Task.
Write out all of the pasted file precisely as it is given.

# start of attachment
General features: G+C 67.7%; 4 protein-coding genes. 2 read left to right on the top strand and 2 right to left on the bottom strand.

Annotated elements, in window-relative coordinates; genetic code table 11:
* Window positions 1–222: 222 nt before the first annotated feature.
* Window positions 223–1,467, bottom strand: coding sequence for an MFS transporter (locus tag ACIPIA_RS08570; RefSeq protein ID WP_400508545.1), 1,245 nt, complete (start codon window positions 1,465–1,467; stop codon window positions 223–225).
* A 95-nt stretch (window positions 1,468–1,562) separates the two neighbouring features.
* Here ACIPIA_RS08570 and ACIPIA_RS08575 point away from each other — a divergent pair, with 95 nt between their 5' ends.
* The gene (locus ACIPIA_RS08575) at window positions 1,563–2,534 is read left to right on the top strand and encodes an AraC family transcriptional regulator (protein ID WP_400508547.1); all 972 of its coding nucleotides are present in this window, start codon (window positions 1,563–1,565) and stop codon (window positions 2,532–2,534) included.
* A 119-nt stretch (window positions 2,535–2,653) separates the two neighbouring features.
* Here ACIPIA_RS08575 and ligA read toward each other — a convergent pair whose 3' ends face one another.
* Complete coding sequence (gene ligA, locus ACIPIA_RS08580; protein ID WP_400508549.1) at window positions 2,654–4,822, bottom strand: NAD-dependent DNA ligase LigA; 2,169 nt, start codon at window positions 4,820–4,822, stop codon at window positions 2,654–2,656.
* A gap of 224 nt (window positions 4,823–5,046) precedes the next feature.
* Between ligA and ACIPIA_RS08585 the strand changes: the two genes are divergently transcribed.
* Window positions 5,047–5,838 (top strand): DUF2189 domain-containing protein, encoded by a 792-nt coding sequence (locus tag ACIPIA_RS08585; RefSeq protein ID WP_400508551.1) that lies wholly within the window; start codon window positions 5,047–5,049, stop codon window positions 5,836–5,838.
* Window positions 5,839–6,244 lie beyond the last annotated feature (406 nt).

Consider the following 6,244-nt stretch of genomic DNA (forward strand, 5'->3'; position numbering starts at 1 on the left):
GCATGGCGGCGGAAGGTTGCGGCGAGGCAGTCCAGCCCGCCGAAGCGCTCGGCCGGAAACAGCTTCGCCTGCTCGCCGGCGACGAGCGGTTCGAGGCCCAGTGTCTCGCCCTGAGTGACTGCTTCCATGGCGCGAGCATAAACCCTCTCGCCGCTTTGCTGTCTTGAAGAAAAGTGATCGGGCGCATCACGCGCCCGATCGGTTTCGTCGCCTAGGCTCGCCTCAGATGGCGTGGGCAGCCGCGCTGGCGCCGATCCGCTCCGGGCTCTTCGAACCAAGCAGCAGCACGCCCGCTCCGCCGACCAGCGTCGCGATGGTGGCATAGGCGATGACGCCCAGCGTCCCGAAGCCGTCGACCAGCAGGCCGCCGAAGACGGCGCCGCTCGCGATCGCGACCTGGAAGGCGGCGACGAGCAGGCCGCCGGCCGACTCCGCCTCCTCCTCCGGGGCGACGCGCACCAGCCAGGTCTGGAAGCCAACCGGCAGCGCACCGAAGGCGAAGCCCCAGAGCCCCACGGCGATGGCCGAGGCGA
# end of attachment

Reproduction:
General features: G+C 67.7%; 4 protein-coding genes. 2 read left to right on the top strand and 2 right to left on the bottom strand.

Annotated elements, in window-relative coordinates; genetic code table 11:
* Window positions 1–222: 222 nt before the first annotated feature.
* Window positions 223–1,467, bottom strand: coding sequence for an MFS transporter (locus tag ACIPIA_RS08570; RefSeq protein ID WP_400508545.1), 1,245 nt, complete (start codon window positions 1,465–1,467; stop codon window positions 223–225).
* A 95-nt stretch (window positions 1,468–1,562) separates the two neighbouring features.
* Here ACIPIA_RS08570 and ACIPIA_RS08575 point away from each other — a divergent pair, with 95 nt between their 5' ends.
* The gene (locus ACIPIA_RS08575) at window positions 1,563–2,534 is read left to right on the top strand and encodes an AraC family transcriptional regulator (protein ID WP_400508547.1); all 972 of its coding nucleotides are present in this window, start codon (window positions 1,563–1,565) and stop codon (window positions 2,532–2,534) included.
* A 119-nt stretch (window positions 2,535–2,653) separates the two neighbouring features.
* Here ACIPIA_RS08575 and ligA read toward each other — a convergent pair whose 3' ends face one another.
* Complete coding sequence (gene ligA, locus ACIPIA_RS08580; protein ID WP_400508549.1) at window positions 2,654–4,822, bottom strand: NAD-dependent DNA ligase LigA; 2,169 nt, start codon at window positions 4,820–4,822, stop codon at window positions 2,654–2,656.
* A gap of 224 nt (window positions 4,823–5,046) precedes the next feature.
* Between ligA and ACIPIA_RS08585 the strand changes: the two genes are divergently transcribed.
* Window positions 5,047–5,838 (top strand): DUF2189 domain-containing protein, encoded by a 792-nt coding sequence (locus tag ACIPIA_RS08585; RefSeq protein ID WP_400508551.1) that lies wholly within the window; start codon window positions 5,047–5,049, stop codon window positions 5,836–5,838.
* Window positions 5,839–6,244 lie beyond the last annotated feature (406 nt).

Consider the following 6,244-nt stretch of genomic DNA (forward strand, 5'->3'; position numbering starts at 1 on the left):
GCATGGCGGCGGAAGGTTGCGGCGAGGCAGTCCAGCCCGCCGAAGCGCTCGGCCGGAAACAGCTTCGCCTGCTCGCCGGCGACGAGCGGTTCGAGGCCCAGTGTCTCGCCCTGAGTGACTGCTTCCATGGCGCGAGCATAAACCCTCTCGCCGCTTTGCTGTCTTGAAGAAAAGTGATCGGGCGCATCACGCGCCCGATCGGTTTCGTCGCCTAGGCTCGCCTCAGATGGCGTGGGCAGCCGCGCTGGCGCCGATCCGCTCCGGGCTCTTCGAACCAAGCAGCAGCACGCCCGCTCCGCCGACCAGCGTCGCGATGGTGGCATAGGCGATGACGCCCAGCGTCCCGAAGCCGTCGACCAGCAGGCCGCCGAAGACGGCGCCGCTCGCGATCGCGACCTGGAAGGCGGCGACGAGCAGGCCGCCGGCCGACTCCGCCTCCTCCTCCGGGGCGACGCGCACCAGCCAGGTCTGGAAGCCAACCGGCAGCGCACCGAAGGCGAAGCCCCAGAGCCCCACGGCGATGGCCGAGGCGA